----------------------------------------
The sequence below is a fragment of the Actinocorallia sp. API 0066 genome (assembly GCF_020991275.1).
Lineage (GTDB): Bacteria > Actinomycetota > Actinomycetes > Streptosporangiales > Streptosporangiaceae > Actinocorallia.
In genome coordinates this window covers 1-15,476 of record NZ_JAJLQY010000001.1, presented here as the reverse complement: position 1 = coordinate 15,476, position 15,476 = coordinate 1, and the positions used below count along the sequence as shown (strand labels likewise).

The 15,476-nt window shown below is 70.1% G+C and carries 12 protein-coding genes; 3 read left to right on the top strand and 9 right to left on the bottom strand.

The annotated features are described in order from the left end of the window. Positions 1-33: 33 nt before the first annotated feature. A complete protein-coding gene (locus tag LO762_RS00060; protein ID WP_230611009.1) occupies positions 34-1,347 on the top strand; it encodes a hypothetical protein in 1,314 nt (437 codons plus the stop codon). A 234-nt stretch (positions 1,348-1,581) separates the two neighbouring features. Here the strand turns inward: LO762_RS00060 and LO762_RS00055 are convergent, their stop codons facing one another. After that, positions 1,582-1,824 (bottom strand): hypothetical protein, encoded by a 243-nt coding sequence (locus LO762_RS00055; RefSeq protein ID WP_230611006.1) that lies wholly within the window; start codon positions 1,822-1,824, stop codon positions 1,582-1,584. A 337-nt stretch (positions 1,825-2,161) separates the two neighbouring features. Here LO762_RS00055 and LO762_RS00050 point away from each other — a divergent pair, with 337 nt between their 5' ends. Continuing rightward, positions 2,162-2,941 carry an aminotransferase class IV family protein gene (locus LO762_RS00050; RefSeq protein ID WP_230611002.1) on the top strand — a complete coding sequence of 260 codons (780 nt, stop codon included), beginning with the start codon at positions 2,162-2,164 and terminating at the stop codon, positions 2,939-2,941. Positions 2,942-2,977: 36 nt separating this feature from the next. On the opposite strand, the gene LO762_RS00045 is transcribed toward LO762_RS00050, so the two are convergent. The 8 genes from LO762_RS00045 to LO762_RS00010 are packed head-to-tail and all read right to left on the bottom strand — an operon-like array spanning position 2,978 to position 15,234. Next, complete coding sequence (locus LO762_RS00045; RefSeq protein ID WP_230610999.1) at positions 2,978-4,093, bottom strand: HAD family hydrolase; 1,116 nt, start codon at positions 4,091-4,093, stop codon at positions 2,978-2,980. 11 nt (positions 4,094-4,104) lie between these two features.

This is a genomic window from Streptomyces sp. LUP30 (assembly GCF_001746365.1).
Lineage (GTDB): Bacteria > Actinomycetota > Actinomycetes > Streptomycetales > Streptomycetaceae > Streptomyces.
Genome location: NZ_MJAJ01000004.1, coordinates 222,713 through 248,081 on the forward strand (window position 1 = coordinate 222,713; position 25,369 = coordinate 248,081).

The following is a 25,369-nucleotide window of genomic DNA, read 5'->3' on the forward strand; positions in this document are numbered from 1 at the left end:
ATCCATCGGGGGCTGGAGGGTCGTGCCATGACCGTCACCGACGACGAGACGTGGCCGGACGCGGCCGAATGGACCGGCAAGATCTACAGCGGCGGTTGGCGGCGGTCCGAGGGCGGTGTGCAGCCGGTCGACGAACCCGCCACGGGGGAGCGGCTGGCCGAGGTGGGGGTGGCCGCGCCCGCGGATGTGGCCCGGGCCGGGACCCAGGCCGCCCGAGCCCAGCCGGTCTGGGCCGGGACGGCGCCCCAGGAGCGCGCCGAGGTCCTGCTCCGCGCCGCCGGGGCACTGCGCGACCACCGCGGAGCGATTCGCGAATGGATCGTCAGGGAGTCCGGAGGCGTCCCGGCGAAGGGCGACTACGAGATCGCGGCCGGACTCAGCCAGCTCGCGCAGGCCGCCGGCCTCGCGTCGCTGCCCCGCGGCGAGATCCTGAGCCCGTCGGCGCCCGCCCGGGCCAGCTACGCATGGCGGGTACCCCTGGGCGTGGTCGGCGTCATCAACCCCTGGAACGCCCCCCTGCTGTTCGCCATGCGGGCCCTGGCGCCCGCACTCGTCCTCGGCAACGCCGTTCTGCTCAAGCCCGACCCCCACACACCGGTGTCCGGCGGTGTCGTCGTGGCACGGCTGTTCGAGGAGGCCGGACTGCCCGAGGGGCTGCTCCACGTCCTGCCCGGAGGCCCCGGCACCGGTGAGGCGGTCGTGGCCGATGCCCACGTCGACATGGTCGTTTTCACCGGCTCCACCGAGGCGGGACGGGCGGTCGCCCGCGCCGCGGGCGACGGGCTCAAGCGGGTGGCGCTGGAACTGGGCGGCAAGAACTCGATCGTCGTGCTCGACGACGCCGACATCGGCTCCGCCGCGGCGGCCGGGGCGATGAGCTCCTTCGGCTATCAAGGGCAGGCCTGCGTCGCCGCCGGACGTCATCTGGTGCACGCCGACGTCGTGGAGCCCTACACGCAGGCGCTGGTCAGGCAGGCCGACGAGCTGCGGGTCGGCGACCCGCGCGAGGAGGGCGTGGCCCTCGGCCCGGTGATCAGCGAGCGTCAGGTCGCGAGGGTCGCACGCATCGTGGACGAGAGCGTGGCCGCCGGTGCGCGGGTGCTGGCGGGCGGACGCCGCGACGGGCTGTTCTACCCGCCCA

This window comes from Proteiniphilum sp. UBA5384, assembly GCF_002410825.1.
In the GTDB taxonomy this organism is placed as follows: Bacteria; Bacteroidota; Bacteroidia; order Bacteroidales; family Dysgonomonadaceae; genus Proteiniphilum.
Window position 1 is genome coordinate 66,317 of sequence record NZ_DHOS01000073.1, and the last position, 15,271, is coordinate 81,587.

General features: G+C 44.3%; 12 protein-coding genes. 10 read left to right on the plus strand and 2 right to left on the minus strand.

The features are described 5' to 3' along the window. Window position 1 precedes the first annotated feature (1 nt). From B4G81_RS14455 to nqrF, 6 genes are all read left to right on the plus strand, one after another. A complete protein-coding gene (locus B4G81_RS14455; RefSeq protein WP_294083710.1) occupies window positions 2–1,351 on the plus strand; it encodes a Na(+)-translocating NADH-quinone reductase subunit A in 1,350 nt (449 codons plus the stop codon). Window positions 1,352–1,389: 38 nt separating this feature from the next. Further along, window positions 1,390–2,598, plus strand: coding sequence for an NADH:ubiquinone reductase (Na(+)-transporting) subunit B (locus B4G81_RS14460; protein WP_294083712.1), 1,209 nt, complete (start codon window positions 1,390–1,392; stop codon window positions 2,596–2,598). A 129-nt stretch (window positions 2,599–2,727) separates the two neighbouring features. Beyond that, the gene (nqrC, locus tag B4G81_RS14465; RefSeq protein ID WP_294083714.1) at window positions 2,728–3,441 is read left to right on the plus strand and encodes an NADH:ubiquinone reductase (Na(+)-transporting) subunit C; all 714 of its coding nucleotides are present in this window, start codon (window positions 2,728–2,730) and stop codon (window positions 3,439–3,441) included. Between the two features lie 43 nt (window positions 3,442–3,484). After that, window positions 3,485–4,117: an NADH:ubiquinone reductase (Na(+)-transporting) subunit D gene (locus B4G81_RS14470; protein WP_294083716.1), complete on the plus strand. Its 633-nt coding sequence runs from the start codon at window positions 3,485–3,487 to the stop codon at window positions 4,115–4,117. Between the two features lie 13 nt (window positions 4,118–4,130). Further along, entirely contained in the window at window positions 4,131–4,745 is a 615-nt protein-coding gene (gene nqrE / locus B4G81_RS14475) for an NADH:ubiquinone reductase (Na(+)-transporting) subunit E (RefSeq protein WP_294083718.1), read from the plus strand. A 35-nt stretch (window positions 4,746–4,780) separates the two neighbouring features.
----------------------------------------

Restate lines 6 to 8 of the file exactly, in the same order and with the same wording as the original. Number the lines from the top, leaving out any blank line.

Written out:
This is a genomic window from Streptomyces sp. LUP30 (assembly GCF_001746365.1).
Lineage (GTDB): Bacteria > Actinomycetota > Actinomycetes > Streptomycetales > Streptomycetaceae > Streptomyces.
Genome location: NZ_MJAJ01000004.1, coordinates 222,713 through 248,081 on the forward strand (window position 1 = coordinate 222,713; position 25,369 = coordinate 248,081).